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Adaptive immunity

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https://www.readbyqxmd.com/read/29668109/coevolution-of-virulence-and-immunosuppression-in-multiple-infections
#1
Tsukushi Kamiya, Nicole Mideo, Samuel Alizon
Many components of host-parasite interactions have been shown to affect the way virulence (i.e., parasite-induced harm to the host) evolves. However, coevolution of multiple parasite traits is often neglected. We explore how an immunosuppressive mechanism of parasites affects and coevolves with virulence through multiple infections. Applying the adaptive dynamics framework to epidemiological models with coinfection, we show that immunosuppression is a double-edgedsword for the evolution of virulence. On one hand, it amplifies the adaptive benefit of virulence by increasing the abundance of coinfections through epidemiological feedbacks...
April 18, 2018: Journal of Evolutionary Biology
https://www.readbyqxmd.com/read/29667753/mapping-innate-and-adaptive-immune-function-in-arbovirus-infections
#2
EDITORIAL
Daniel M Altmann
No abstract text is available yet for this article.
May 2018: Immunology
https://www.readbyqxmd.com/read/29667749/effect-of-lysm-macrophage-depletion-on-lung-pathology-in-mice-with-chronic-bronchitis
#3
Yogesh Saini, Brandon W Lewis, Dongfang Yu, Hong Dang, Alessandra Livraghi-Butrico, Fabio Del Piero, Wanda K O'Neal, Richard C Boucher
Macrophages (MΦ) are key sentinels of respiratory exposure to inhaled environmental stimuli. In normal "healthy" tissues, MΦ are believed to be a dormant cell type that, upon exposure to stress-causing stimuli, may get activated to exhibit pro- or anti-inflammatory roles. To test whether stress present in chronic bronchitic (CB) airways triggers MΦ to manifest protective or detrimental responses, the DTA+ (LysM-regulated Diphtheria Toxin A expressing) strain with partial MΦ-deficiency was crossed with the Scnn1b-Tg mouse model of CB and the progenies were studied at 4-5 weeks of age...
April 2018: Physiological Reports
https://www.readbyqxmd.com/read/29667229/uc-1v150-a-potent-tlr7-agonist-capable-of-activating-macrophages-and-potentiating-mab-mediated-target-cell-deletion
#4
Lekh N Dahal, Adam Gadd, Alexander D Edwards, Mark S Cragg, Stephen A Beers
Toll like receptors (TLR) are critical mediators of the immune system with their activation linked to infection, inflammation and the pathogenesis of immune diseases including autoimmunity and cancer. For this reason, over the last two decades, TLR and their associated signalling pathways have been targeted therapeutically to enhance innate and adaptive immunity. Several TLR ligands, both endogenous and synthetic are at various phases of clinical testing, and new ligands are continually emerging. Agonists of TLR7 are known immune response modifiers, simultaneously stimulating several cell types, resulting in immune cell activation and cytokine and chemokine release...
April 18, 2018: Scandinavian Journal of Immunology
https://www.readbyqxmd.com/read/29666932/-complex-regional-pain-syndrome-crps-an-update
#5
V Dimova, F Birklein
The acute phase of complex regional pain syndrome (CRPS) is pathophysiologically characterized by an activation of the immune system and its associated inflammatory response. During the course of CRPS, central nervous symptoms like mechanical hyperalgesia, loss of sensation, and body perception disorders develop. Psychological factors such as pain-related anxiety and traumatic events might have a negative effect on the treatment outcome. While the visible inflammatory symptoms improve, the pain often persists...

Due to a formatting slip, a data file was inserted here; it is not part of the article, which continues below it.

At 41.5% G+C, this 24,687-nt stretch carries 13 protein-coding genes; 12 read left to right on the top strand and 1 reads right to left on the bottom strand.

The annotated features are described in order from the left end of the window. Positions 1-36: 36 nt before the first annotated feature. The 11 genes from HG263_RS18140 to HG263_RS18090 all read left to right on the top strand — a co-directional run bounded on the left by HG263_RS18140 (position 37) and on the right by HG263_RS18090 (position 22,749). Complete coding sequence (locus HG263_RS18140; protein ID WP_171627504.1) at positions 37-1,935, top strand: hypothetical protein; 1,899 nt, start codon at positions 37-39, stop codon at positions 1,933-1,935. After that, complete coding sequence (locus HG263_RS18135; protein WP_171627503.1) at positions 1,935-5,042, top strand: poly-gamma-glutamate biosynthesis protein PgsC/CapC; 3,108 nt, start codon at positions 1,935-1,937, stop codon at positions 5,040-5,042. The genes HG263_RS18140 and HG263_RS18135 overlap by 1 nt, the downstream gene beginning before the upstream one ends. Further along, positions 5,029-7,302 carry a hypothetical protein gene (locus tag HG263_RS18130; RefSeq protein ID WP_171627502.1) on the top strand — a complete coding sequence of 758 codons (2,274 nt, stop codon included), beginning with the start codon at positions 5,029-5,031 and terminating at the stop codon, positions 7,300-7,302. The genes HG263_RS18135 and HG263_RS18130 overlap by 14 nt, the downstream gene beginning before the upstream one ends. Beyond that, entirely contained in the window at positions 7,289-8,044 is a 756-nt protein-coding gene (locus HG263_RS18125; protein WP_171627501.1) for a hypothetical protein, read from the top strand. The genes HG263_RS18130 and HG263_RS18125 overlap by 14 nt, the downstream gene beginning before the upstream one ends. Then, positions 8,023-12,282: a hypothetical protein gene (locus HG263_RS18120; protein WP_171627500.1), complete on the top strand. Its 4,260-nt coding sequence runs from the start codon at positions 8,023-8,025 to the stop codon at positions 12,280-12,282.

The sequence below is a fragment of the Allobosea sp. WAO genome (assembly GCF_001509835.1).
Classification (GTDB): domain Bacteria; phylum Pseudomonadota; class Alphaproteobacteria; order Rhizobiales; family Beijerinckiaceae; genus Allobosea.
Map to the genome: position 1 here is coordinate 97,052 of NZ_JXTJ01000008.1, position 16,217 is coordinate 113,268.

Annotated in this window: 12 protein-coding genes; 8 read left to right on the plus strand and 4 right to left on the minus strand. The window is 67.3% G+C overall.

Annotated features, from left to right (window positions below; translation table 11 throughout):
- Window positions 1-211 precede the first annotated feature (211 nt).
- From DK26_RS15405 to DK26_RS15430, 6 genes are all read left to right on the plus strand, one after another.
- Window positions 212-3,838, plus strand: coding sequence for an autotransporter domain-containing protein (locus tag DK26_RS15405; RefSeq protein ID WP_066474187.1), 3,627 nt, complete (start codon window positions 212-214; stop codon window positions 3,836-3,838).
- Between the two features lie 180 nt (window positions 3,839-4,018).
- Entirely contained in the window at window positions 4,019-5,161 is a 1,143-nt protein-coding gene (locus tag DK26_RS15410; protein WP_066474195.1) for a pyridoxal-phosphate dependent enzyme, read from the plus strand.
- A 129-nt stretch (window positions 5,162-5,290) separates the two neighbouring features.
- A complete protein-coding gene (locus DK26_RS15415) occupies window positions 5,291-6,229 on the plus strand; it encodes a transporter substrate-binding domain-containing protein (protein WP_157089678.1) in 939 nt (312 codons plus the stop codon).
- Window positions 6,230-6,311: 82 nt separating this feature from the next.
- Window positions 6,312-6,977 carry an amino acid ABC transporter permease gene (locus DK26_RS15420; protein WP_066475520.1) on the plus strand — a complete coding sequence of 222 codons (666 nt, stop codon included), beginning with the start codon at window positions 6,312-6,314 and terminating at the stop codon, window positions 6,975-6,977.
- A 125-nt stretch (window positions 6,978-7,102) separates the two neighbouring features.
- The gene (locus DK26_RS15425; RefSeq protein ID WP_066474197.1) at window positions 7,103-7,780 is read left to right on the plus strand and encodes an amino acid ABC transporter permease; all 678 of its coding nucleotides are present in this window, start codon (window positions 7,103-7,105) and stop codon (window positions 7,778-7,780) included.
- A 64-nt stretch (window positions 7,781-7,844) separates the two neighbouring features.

April 17, 2018: Der Schmerz
https://www.readbyqxmd.com/read/29666625/dying-to-be-noticed-epigenetic-regulation-of-immunogenic-cell-death-for-cancer-immunotherapy
#6
REVIEW
Brianne Cruickshank, Michael Giacomantonio, Paola Marcato, Sherri McFarland, Jonathan Pol, Shashi Gujar
Immunogenic cell death (ICD) activates both innate and adaptive arms of the immune system during apoptotic cancer cell death. With respect to cancer immunotherapy, the process of ICD elicits enhanced adjuvanticity and antigenicity from dying cancer cells and consequently, promotes the development of clinically desired antitumor immunity. Cancer ICD requires the presentation of various "hallmarks" of immunomodulation, which include the cell-surface translocation of calreticulin, production of type I interferons, and release of high-mobility group box-1 and ATP, which through their compatible actions induce an immune response against cancer cells...
2018: Frontiers in Immunology
https://www.readbyqxmd.com/read/29666573/psychosocial-stress-and-immunity-what-can-we-learn-from-pig-studies
#7
Ulrike Gimsa, Margret Tuchscherer, Ellen Kanitz
Psychosocial stress may impair immune functions and provoke the development of pathologies. The underlying communication between the brain and the immune system is being studied predominantly in rodents. However, pigs offer several advantages as preclinical models for humans because pigs are more similar to humans than rodents in many anatomical and physiological characteristics. Unlike in rodents, the main stress-induced glucocorticoid in humans and pigs is cortisol with a similar circadian rhythm. In this study, we summarize data on short-term and long-term effects of social stress in pigs for their immunity and neuroendocrine regulation with consequences for their health and well-being...
2018: Frontiers in Behavioral Neuroscience
https://www.readbyqxmd.com/read/29666475/lincrna-cox2-regulates-nlrp3-inflammasome-and-autophagy-mediated-neuroinflammation
#8
Zhenyi Xue, Zimu Zhang, Hongkun Liu, Wen Li, Xiangdong Guo, Zhihui Zhang, Ying Liu, Long Jia, Yan Li, Yinghui Ren, Hongwei Yang, Lijuan Zhang, Qi Zhang, Yurong Da, Junwei Hao, Zhi Yao, Rongxin Zhang